The idea of sculping the iceberg to reduce drag is interesting... perhaps less like a sphere and more like a hull would be a bit more efficient. Though it might happen naturally in warmer waters as the iceberg is pushed North and the rougher edges melt away.
Also, the melting ice itself might reduce drag.
Would need to just go ahead and do it once with the ice berg as-is to practically baseline the efficiency.
Your guesses here are very good. Iceberg towing has been studied a lot (though if you look through the many reports about this online there is a curious tendency for people to think they are analyzing this for the very first time and approach it with a blank slate).
Yes, icebergs do naturally assume a hull-shape as they are being towed, and yes melting does reduce drag (if only because it keeps a clean smooth surface).
Shaping an iceberg with a little blasting is straightforward - ice is really easy to drill through to set blasting charges.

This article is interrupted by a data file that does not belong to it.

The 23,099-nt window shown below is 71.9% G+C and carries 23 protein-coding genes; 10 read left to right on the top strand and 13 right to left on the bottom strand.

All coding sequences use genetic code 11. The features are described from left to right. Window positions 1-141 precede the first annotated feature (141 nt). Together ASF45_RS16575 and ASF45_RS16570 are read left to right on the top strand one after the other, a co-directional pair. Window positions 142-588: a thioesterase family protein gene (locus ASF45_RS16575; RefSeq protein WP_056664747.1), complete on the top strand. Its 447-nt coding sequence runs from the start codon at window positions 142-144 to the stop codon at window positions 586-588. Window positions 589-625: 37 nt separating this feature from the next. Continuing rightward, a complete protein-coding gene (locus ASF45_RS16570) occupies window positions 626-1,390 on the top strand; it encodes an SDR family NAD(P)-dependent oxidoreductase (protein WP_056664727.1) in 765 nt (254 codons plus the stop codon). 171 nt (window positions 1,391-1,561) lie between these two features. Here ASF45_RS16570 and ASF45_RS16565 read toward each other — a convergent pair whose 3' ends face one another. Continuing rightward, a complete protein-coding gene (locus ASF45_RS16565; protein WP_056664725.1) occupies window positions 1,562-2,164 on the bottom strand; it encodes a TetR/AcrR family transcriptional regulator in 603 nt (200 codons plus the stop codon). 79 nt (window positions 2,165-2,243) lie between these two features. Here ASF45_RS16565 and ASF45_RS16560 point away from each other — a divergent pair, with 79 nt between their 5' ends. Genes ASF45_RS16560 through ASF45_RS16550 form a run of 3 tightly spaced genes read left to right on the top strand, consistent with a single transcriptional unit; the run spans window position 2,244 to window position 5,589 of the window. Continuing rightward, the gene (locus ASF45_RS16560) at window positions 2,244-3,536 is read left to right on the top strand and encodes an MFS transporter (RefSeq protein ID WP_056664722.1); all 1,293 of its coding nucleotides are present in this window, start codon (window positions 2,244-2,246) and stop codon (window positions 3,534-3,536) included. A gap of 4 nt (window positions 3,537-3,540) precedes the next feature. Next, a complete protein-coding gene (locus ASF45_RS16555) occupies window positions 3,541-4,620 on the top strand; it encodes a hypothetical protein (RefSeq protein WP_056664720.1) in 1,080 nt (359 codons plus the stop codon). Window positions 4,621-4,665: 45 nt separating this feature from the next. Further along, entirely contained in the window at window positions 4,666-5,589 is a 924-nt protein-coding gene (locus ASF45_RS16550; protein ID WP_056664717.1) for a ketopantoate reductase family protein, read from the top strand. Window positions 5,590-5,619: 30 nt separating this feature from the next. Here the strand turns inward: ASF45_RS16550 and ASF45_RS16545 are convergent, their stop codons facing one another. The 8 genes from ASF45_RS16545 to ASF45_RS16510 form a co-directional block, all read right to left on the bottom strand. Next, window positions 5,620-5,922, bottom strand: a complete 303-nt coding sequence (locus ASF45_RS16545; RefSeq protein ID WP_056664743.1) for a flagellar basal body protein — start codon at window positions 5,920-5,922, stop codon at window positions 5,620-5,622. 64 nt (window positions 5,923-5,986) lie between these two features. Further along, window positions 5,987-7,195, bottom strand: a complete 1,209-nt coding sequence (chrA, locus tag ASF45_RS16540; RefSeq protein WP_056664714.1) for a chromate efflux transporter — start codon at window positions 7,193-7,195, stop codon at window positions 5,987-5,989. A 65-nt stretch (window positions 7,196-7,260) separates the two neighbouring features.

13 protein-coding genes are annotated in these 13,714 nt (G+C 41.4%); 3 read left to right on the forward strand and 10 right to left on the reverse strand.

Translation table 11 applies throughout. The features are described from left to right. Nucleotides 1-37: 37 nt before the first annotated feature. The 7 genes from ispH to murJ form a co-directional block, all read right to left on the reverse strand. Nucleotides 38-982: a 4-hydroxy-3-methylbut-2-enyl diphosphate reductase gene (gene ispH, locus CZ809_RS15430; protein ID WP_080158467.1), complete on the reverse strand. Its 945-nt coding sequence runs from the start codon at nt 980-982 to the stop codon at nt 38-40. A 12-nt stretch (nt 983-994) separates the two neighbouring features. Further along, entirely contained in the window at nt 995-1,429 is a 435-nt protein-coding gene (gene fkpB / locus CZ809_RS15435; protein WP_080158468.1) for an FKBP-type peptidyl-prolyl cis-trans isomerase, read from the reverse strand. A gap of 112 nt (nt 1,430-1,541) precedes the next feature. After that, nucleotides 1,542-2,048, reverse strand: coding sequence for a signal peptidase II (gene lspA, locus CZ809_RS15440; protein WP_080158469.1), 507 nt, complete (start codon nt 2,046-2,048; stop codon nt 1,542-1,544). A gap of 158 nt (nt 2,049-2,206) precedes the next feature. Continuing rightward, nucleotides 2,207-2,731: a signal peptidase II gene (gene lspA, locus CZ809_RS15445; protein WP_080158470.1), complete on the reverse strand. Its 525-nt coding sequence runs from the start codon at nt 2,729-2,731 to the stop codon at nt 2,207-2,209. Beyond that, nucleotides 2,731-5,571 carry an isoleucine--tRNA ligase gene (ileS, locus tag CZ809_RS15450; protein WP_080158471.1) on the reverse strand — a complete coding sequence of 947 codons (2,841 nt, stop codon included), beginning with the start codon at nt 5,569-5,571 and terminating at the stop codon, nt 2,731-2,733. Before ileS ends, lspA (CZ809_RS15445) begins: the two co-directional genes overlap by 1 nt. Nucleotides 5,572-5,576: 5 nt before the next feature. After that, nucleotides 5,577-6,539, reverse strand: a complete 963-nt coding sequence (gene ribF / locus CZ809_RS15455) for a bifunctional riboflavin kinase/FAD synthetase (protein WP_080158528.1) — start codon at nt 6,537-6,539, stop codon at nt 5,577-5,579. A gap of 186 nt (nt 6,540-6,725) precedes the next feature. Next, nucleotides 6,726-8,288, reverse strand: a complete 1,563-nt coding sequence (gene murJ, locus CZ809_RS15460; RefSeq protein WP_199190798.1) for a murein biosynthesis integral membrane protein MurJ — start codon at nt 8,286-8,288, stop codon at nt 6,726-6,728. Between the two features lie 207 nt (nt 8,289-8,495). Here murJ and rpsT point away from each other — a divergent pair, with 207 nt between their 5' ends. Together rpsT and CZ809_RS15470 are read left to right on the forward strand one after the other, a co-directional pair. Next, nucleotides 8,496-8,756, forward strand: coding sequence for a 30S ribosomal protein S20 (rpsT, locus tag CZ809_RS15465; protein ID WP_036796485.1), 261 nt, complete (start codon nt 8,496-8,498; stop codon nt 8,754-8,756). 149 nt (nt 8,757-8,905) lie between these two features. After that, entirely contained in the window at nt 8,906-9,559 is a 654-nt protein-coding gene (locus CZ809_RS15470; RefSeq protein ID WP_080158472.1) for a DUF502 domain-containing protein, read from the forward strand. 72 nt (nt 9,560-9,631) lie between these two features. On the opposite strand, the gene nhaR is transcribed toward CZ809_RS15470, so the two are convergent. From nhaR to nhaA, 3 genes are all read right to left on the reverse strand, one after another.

A lot of people posting thoughts on this seem to be looking for ways to save the water loss - neglecting the fact that the ice source is free, abundant, and constantly renewed, and thus the only cost associated with any melting is the towing cost incurred thus far for that fraction of ice that melts. As long as the loss rate is tolerable (fairly easy to estimate really) then there is no problem that needs to be "fixed' with more complicated schemes. Most of the suggestions to 'improve' the process drive up costs dramatically (cutting it up and putting it in a supertanker, wrapping it in plastic for the journey, etc.).
Once in place at Dubai the iceberg would be surrounded by a floating plastic containment curtain and seawater pumped out and replaced with fresh as it melts, forming a reservoir.